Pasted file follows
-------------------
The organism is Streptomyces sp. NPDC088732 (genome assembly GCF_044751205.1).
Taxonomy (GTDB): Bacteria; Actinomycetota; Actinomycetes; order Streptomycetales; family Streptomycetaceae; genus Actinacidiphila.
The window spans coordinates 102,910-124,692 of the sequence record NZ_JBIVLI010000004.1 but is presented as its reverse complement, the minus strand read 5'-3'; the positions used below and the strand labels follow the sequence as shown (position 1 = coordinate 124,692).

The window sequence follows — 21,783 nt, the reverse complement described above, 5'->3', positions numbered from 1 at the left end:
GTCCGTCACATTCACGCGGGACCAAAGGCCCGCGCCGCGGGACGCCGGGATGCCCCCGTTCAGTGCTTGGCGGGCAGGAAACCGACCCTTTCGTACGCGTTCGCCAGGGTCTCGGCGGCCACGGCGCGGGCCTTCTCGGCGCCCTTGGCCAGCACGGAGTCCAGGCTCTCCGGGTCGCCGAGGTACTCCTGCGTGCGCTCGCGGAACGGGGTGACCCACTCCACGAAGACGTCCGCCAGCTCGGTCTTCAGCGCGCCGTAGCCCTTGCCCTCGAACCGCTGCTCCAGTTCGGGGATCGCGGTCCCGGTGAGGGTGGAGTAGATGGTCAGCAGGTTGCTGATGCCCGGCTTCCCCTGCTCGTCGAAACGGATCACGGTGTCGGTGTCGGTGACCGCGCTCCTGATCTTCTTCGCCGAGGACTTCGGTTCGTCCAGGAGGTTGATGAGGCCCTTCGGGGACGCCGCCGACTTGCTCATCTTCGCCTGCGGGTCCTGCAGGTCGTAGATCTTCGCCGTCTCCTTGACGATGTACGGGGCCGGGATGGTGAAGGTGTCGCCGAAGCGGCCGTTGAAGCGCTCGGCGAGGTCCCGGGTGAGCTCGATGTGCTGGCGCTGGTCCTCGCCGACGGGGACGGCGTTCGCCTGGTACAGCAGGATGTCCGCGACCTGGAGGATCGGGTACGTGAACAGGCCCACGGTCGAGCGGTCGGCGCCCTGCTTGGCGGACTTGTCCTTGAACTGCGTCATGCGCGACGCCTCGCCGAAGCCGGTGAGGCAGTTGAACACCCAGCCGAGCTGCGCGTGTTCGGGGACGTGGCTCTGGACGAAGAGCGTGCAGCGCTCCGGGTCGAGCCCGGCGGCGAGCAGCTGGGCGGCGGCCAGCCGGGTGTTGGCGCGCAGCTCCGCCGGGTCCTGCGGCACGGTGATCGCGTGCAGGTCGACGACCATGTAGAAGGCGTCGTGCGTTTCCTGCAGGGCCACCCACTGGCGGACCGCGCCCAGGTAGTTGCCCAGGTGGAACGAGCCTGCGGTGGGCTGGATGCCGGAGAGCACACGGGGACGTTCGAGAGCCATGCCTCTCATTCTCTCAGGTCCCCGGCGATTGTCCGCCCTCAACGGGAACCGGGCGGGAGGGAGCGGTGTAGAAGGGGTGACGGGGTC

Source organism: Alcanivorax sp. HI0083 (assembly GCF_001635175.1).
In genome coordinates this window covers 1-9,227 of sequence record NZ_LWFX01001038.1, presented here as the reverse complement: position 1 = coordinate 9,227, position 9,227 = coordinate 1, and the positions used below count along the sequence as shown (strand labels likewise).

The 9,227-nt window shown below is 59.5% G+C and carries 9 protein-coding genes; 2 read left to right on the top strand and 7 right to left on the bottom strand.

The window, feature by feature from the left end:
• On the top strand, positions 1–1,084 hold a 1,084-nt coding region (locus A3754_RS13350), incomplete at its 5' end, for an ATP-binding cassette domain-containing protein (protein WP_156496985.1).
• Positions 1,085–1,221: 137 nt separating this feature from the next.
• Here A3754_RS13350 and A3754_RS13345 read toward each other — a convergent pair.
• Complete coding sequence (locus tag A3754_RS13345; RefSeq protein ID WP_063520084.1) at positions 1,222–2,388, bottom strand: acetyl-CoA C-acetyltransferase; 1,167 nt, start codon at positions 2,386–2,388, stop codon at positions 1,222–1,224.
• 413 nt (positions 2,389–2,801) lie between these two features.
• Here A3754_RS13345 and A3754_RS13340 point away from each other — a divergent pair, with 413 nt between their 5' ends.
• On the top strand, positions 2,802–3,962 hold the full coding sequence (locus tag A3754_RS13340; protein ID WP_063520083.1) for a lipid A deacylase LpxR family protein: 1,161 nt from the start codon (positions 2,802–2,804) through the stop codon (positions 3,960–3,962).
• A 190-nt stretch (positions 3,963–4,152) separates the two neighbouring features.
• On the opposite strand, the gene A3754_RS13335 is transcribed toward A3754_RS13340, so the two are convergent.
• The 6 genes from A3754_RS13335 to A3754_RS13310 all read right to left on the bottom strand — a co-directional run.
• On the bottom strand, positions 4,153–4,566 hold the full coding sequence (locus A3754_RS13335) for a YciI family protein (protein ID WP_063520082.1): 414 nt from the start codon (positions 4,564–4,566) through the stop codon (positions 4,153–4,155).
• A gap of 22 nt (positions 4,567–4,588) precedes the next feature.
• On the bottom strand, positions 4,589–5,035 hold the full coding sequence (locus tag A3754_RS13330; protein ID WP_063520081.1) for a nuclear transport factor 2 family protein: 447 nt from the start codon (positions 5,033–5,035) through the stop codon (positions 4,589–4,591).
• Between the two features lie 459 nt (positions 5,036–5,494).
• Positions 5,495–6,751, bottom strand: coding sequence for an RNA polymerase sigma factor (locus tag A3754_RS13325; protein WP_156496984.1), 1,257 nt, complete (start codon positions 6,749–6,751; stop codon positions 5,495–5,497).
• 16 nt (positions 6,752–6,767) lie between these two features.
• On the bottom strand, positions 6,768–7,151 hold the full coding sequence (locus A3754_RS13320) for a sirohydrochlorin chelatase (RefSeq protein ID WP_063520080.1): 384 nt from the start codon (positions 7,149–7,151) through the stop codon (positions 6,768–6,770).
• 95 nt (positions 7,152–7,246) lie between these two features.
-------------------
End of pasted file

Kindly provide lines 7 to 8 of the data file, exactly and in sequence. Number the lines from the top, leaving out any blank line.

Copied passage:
In genome coordinates this window covers 1-9,227 of sequence record NZ_LWFX01001038.1, presented here as the reverse complement: position 1 = coordinate 9,227, position 9,227 = coordinate 1, and the positions used below count along the sequence as shown (strand labels likewise).

The 9,227-nt window shown below is 59.5% G+C and carries 9 protein-coding genes; 2 read left to right on the top strand and 7 right to left on the bottom strand.